In a more detailed way, chapter 1 revises the notion of literacy and defends a sociocultural constructivist framework of literacy instead of an atomised view of literacy as the mastering of discrete skills. Diversity in the United States is the focus of the chapter as well as the different programs that have tried to offer some kind of response to the needs of that diverse student body. Chapter 2 presents a considerable review of specialized literature and research that back up the issue of multiple literacies and how native/home literacy interacts with school literacy tasks. The References extend up to 8 pages as an example of the considerable revision of research papers done by the author. Chapter 3 revises the questions of emergent writing and describes different writing systems (logographic, syllabary and alphabetic) and what the implications are in the classroom. It is obvious that the closer the similarity between the spoken language and the written language, the better to learn how to write.

Chapters 4 through 9 deal with the question of literacy in the diverse cultural communities in the US. The opening of this chapter is very informative as it breaks the stereotype of what American Indians and their language and culture are. The author mentions, at least 200 different Indian languages, some of them as different as Russian and Japanese. In these community schools, the role that story-telling plays is paramount as well as the narrative content that draws from their culture. In any case, much is still to be done at schools to compensate for the relationship of domination and exclusion.

Chapter 5 deals with a population group traditionally labelled as Hispanic, but quite different from other Latinos such as Mexican or Central Americans: it is the Puerto Rican minority. Puerto Ricans form a diverse group: "They are a mixture of Indian, European and African peoples; some are lighter and others darker. There are almost as many Puerto Rican living on the mainland as on the Island of Puerto Rico" (p. 113). Unlike other Latino minorities, they are US citizens by birth. Puerto Rican students have traditionally shown low rates of literacy, high drop-out levels, and low scores in test results. Examples provided in this chapter show the way this situation may be considerably improved.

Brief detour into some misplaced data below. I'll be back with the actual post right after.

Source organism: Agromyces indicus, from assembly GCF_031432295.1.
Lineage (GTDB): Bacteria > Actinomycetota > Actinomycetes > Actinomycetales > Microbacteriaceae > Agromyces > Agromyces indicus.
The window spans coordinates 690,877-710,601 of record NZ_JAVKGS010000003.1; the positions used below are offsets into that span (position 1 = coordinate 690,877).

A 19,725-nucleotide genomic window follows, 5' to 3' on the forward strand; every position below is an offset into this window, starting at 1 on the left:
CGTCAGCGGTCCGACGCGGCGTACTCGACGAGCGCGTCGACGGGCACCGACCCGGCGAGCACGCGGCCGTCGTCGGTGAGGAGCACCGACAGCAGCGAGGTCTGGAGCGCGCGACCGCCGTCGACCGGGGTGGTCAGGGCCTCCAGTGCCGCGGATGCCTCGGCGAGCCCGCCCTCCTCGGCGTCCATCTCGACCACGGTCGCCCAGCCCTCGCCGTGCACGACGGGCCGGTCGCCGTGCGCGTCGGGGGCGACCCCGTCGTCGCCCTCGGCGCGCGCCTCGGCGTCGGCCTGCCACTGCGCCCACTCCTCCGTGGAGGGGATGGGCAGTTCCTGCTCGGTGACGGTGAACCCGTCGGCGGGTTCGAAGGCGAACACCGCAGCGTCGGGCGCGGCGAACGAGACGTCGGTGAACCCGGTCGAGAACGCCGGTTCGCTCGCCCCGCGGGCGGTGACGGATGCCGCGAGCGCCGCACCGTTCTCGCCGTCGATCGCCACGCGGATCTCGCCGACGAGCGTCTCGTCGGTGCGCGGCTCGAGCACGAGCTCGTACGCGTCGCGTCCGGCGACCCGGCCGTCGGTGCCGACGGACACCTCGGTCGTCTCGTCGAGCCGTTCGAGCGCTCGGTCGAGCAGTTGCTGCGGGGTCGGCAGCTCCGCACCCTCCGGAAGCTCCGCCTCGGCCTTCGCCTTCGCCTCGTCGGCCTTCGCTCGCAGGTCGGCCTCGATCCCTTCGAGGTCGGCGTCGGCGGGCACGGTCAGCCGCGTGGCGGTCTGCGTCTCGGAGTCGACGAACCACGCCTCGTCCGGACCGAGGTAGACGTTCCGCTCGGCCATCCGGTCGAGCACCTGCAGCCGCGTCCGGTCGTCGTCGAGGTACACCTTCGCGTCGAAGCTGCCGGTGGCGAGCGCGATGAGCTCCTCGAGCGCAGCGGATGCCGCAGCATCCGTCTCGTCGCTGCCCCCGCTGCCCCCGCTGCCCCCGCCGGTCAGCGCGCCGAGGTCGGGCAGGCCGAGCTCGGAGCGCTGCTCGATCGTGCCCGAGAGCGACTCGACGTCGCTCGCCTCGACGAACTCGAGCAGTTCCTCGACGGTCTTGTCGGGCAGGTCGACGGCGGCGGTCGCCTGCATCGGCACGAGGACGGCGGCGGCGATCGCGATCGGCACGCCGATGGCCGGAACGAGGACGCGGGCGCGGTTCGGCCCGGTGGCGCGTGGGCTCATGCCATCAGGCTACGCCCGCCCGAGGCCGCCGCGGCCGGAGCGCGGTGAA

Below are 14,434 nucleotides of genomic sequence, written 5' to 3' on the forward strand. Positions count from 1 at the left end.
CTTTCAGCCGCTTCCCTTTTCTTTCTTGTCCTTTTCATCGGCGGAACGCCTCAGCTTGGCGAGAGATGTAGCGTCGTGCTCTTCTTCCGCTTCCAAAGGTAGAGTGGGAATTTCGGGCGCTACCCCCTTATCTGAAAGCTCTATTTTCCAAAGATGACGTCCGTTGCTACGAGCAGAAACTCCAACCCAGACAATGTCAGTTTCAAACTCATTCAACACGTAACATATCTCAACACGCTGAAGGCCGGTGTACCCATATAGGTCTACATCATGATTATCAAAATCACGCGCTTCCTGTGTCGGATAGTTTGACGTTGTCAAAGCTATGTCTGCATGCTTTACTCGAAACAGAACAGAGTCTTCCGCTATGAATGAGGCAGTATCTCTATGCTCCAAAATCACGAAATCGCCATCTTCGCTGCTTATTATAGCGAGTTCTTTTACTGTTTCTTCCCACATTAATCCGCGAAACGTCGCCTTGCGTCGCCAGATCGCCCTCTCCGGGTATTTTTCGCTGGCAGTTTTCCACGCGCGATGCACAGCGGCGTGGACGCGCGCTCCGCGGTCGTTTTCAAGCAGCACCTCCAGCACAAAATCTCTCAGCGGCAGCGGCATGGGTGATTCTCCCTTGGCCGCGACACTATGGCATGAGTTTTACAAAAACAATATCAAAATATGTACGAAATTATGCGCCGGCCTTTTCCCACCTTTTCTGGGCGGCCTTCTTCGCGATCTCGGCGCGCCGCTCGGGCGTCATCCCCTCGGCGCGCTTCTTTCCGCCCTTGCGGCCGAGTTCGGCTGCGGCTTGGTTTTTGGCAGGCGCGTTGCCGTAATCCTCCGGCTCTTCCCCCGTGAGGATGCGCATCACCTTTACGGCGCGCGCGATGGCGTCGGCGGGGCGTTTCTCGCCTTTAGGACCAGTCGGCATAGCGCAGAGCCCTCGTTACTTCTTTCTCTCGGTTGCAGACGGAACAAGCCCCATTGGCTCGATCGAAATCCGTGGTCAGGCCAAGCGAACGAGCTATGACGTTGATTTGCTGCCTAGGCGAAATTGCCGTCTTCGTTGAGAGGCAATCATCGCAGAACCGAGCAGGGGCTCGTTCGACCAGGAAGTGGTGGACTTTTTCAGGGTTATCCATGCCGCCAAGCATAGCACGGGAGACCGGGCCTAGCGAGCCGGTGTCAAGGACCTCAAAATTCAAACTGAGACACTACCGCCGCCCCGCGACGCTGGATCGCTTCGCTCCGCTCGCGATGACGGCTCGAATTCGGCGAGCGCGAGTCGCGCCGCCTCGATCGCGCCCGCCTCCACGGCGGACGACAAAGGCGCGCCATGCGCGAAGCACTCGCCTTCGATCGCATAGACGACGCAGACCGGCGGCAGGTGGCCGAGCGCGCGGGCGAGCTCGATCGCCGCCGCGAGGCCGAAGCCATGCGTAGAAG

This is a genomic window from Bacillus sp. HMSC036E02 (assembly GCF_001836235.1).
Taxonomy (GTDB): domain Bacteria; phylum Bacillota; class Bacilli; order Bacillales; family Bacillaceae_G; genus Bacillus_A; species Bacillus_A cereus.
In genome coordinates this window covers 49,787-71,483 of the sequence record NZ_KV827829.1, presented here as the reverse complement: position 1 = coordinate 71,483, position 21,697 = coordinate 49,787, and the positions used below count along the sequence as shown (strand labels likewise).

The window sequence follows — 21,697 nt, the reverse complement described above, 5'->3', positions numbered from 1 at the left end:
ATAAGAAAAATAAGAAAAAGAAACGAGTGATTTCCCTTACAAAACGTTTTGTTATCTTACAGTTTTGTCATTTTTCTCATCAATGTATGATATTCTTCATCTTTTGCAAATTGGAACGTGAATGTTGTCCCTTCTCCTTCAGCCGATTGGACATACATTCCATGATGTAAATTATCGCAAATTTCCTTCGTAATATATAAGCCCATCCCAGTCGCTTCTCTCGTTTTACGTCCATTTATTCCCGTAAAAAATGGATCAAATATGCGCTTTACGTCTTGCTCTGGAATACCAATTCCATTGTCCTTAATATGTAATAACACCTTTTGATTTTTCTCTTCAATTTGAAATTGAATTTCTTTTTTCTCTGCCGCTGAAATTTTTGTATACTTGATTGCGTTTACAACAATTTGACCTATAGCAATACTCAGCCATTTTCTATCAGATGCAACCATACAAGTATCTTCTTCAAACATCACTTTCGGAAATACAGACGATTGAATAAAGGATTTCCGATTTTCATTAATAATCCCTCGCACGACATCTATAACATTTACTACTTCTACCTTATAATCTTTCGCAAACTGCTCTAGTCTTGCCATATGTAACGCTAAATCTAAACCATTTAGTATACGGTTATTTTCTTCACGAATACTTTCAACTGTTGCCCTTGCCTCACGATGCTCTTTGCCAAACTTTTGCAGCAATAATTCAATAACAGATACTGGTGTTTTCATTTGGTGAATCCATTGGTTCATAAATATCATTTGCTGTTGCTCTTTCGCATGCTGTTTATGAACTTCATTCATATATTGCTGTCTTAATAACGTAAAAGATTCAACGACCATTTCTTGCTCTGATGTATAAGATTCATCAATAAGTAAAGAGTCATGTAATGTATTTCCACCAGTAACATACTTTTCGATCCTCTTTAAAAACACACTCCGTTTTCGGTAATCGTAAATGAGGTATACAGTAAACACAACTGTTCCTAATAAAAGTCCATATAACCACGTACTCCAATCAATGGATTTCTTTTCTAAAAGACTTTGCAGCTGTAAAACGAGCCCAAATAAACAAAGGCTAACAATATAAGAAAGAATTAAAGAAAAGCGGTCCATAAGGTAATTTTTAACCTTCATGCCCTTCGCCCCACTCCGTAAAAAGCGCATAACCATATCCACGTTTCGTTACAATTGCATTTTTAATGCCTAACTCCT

Chapter 6, on the Vietnamese communities, is an academic pleasure as many issues are addressed in the chapter: the history of Vietnamese arrivals in the US, the impact of those arrivals in schools, the description of Vietnamese and other Southeast Asian languages, the data collected from research on the Vietnamese students' learning process in the school system, etc. The summary closes with a number of suggestions to those teachers who want to help Vietnamese students, which may be extended to teachers working with any other cultural group: (i) an attitude of openness and recognition of the many ways of learning; (ii) a desire to enjoy the contact with a new culture and its people; (iii) encouraging and rewarding attitude towards students' progress; (iv) an observant attitude to make one's own conclusions, and (v) a willingness to be a lifelong learner.

Chapter 7 describes Chinese-American communities, with valuable pages on the Chinese language and its variations and with a clarifying report of the sociocultural context of literacy acquisition in inner-city schools. It confirms the values that are associated with Chinese students: value and respect for the teacher, good behaviour in general terms, good attitude towards schoolwork, attendance, completion of homework, etc. [-2-]